AD’s also shared their fears around how their current lifestyle is impacting them later in life; “It is causing all kinds of problems in later life with chronic back, hip, knee and foot pain across the board and it's simply not necessary. It's not lazy to sit down from time to time during a 14 hour day….so our efforts to manage our symptoms so we can work effectively become misconstrued as being difficult or lazy.” 

Another AD flagged similar issues; “I can guarantee almost every AD will be suffering from some kind of musculo-skeletal problems as a result of years on their feet. We have a responsibility to the new generation not to ruin their future health.”

However, there are many positive experiences that were shared too. Many AD Guild members shared that they ‘privately manage’ their medical conditions as well as ‘learn to work with it’, as well as describing employers as ‘helpful’ in accommodating them.  Others expressed in detail the support they have experienced within their role as an AD.

“It really hampered me in getting my break into the industry as it can make running duties difficult. I have been lucky since re-entering the industry that I have worked with supportive 1sts, Producers and a supportive team in general who have been understanding and where possible other arrangements have been made ie working from home or not being expected to join in with heavy lifting etc.” they shared.

It also seems the more visible, mobility-related conditions evidence more support as an AD.  “One of my additional Supporting ADs needs a mobility scooter and Locations are excellent in understanding his need for ramps” shared an AD Guild member. “The Department is very adaptable and often moves cables to enable better access for him.”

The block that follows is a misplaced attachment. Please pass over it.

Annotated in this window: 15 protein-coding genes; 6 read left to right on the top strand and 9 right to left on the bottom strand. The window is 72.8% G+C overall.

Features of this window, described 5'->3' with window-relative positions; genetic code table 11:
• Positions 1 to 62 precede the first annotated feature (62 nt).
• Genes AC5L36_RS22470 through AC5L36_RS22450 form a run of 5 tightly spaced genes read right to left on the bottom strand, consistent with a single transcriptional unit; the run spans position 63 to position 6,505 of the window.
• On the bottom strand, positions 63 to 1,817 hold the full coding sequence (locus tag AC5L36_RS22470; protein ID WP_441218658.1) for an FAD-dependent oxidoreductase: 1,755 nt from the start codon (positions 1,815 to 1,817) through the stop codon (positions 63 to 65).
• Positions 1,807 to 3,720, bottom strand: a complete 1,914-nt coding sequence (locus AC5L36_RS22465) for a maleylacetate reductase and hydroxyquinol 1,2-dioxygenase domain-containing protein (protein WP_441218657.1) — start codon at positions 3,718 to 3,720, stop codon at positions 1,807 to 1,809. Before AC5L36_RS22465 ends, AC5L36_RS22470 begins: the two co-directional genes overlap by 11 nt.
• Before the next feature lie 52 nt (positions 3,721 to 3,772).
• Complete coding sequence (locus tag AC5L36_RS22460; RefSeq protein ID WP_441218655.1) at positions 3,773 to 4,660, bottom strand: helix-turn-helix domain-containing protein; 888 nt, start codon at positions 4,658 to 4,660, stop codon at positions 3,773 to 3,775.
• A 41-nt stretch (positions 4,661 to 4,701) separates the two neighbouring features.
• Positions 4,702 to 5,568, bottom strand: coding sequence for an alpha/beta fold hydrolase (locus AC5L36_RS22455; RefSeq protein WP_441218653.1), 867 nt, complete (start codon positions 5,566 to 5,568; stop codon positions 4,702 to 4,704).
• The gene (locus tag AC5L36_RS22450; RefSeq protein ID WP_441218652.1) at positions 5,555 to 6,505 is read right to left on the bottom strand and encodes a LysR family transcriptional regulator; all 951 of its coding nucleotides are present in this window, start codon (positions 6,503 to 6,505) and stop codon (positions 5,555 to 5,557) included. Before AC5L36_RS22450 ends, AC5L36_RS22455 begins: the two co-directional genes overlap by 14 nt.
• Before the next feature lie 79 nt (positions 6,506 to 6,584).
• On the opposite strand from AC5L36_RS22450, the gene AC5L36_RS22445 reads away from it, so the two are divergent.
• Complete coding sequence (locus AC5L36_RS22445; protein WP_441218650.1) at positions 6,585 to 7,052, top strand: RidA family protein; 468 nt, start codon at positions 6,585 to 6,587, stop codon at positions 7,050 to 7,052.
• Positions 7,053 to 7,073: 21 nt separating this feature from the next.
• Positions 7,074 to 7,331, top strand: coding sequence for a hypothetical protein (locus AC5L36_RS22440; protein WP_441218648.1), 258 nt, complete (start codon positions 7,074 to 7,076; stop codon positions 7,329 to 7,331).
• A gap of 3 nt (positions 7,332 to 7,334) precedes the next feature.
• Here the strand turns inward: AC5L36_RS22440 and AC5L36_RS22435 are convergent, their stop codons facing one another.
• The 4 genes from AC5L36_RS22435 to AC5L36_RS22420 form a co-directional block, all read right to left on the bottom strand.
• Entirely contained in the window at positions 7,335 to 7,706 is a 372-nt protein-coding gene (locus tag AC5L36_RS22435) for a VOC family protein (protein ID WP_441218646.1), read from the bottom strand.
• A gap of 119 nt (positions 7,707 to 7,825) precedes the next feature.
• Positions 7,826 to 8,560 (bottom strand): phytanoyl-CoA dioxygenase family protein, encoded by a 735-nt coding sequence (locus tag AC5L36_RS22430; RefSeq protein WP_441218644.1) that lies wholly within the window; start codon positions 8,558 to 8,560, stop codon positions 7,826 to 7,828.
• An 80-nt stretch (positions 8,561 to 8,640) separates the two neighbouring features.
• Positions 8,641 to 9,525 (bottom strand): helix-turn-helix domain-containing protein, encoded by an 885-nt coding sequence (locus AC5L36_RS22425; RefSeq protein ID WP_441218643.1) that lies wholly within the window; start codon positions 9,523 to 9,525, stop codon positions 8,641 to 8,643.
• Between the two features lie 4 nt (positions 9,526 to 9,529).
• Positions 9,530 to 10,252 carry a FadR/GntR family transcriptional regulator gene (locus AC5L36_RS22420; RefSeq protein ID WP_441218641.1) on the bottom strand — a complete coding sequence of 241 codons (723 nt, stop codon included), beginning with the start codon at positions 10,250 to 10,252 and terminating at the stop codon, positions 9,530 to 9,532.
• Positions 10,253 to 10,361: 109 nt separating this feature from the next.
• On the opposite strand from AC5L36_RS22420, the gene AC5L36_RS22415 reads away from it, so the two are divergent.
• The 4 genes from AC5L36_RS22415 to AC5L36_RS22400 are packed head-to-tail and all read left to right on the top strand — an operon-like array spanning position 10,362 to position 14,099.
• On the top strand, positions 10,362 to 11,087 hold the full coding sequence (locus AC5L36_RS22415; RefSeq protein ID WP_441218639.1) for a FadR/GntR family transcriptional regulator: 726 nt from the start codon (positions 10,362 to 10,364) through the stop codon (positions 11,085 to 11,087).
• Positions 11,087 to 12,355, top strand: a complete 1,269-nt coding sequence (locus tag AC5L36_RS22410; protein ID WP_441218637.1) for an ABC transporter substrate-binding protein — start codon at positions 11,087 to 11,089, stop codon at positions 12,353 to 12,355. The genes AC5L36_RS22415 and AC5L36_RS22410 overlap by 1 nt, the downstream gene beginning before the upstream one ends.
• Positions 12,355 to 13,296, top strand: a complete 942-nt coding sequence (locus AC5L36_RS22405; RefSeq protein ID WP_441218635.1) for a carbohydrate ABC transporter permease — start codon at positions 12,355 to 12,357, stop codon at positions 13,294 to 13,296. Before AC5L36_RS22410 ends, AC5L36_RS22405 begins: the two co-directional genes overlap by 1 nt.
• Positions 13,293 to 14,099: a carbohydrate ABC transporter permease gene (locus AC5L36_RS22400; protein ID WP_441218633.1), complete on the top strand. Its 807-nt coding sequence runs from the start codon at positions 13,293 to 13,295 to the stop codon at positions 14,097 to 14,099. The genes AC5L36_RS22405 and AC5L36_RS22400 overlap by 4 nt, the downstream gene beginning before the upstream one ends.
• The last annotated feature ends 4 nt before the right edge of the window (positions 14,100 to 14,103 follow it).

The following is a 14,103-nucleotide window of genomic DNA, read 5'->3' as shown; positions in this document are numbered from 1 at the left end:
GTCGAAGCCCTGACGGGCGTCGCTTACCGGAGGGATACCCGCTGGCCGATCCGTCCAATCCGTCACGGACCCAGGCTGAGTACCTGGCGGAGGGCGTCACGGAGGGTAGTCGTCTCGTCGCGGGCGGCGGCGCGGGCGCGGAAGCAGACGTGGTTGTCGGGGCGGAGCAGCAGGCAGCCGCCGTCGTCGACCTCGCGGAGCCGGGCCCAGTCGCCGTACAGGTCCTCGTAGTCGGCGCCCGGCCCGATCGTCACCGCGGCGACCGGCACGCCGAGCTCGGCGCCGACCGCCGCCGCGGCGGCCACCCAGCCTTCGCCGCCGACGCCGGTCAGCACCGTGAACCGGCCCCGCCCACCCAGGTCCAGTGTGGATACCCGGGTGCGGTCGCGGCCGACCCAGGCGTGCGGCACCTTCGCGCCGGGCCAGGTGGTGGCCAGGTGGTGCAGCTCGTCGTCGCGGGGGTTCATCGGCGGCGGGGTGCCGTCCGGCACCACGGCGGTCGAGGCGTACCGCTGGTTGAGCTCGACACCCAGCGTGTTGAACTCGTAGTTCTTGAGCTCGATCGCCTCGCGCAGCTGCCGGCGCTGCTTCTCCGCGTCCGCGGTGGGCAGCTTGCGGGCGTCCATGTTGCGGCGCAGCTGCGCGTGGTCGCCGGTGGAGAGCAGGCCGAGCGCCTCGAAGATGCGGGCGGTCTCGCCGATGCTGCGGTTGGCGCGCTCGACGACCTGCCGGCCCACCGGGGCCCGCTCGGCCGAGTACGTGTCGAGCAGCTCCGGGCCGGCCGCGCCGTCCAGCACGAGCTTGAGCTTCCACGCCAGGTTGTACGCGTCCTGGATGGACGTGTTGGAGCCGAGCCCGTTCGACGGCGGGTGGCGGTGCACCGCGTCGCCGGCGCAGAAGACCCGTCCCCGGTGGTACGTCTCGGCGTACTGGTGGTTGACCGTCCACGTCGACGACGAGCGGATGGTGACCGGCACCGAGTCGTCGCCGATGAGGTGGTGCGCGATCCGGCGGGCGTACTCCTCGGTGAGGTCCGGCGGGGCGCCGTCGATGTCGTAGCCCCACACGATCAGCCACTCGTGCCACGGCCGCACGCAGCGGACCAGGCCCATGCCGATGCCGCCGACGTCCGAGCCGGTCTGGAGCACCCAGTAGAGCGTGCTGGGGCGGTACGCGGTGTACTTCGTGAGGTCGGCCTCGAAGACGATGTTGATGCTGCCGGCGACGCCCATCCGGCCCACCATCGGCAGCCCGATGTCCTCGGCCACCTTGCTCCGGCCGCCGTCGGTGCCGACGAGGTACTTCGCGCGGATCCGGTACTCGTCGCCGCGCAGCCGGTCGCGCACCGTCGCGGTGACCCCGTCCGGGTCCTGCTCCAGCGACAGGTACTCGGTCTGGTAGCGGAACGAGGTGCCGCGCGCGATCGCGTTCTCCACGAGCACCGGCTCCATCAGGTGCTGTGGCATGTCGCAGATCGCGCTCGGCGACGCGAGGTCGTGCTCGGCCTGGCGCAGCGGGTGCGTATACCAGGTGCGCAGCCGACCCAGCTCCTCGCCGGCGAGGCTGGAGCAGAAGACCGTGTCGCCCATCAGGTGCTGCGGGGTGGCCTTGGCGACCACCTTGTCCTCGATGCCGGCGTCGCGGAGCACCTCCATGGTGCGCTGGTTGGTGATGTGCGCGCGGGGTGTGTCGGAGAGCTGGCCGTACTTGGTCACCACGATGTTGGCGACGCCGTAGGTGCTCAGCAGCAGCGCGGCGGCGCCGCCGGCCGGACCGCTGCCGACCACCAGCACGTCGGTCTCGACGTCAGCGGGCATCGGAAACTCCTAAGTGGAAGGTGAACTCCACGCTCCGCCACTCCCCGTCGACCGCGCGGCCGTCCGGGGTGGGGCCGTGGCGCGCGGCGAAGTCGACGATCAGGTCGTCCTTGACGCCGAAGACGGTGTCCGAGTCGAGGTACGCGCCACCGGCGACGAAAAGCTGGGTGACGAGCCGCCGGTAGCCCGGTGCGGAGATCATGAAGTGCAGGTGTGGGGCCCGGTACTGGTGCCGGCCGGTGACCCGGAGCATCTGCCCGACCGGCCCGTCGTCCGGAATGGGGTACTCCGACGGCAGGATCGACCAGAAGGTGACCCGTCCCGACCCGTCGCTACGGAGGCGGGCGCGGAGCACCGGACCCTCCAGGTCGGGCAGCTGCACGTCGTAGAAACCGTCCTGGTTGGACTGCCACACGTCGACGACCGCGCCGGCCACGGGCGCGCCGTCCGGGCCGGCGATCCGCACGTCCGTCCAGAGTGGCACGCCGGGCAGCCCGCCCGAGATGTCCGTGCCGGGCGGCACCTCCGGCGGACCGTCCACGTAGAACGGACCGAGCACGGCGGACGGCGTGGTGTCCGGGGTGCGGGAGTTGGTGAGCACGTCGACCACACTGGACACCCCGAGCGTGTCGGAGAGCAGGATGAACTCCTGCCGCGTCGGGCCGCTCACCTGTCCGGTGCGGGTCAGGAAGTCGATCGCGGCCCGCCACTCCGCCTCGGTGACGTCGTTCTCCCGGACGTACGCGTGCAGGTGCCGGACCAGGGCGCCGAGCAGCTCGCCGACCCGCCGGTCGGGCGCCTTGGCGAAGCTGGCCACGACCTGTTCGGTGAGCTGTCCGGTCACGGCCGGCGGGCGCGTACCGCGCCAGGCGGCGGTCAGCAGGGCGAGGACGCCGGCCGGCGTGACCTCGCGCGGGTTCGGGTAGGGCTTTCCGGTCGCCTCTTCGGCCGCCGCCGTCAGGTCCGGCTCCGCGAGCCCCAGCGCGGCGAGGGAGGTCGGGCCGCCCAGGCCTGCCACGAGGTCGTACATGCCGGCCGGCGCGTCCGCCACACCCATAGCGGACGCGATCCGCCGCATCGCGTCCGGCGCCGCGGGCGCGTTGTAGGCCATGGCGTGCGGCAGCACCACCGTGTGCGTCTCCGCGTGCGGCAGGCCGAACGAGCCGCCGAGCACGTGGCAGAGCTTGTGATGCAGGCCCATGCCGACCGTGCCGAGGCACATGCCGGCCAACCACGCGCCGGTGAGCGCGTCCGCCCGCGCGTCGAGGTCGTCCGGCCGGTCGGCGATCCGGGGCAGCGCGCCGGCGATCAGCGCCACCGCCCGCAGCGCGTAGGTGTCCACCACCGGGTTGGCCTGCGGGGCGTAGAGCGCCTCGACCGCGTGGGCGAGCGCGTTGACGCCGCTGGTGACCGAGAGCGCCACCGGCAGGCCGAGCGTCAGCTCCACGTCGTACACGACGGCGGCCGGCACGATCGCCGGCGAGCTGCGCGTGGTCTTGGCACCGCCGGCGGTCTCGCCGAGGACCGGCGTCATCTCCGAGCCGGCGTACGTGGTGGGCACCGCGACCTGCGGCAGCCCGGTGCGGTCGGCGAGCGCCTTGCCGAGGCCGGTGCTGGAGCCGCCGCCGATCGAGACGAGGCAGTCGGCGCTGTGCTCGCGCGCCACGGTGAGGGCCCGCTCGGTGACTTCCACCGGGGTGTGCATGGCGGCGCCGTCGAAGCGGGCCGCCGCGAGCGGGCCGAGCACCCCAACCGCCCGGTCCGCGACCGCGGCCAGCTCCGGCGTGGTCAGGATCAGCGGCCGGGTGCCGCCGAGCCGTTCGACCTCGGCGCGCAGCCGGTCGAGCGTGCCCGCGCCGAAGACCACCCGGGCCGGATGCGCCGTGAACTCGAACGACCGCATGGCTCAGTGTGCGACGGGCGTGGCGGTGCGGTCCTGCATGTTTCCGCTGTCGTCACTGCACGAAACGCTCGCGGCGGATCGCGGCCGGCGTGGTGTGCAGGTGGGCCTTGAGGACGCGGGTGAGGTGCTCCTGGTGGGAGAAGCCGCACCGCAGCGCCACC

Those that participated in sharing their views were asked what change they would like to see take place.  Many suggested simple and practical additions that would make a monumental difference. These include larger font sizes on call-sheets, a higher budget for higher quality nutritious food on-set, as well as the support of productions if AD’s require time to have hospital appointments and other medical commitments.

Education based changes were also suggested. These included more knowledge and training to deal with neurodiversity, such as how each individual brain approaches a task, as well as an open discussion when it comes to disability. Additionally, a greater understanding around the nuances of each medical condition as a production, and how to accommodate. 

Additionally, members also saw the post-COVID era as an opportunity to ‘move away from the 'old school' style of working’. This included an appetite for more options to work from home without ‘guilt’, fairer working hours, and a shift in mind-set that allows for more personal time and rest.

So, where can the AD Guild step in? Members suggested a collective voice within the industry pioneered by AD Guild. This includes pulling together to accommodate crew with a medical condition, advising AD’s on how to approach their employer to discuss their medical requirements, and putting frameworks in place for AD’s to have an open dialogue on health. Further points discussed were creating more synergies between catering companies and PM’s, as well as further investment into health and disability allowances on-set.

Thank you to everyone who provided anonymous insights on their experiences, AD Guild hopes to continue raising these issues and further developing the dialogue around this topic.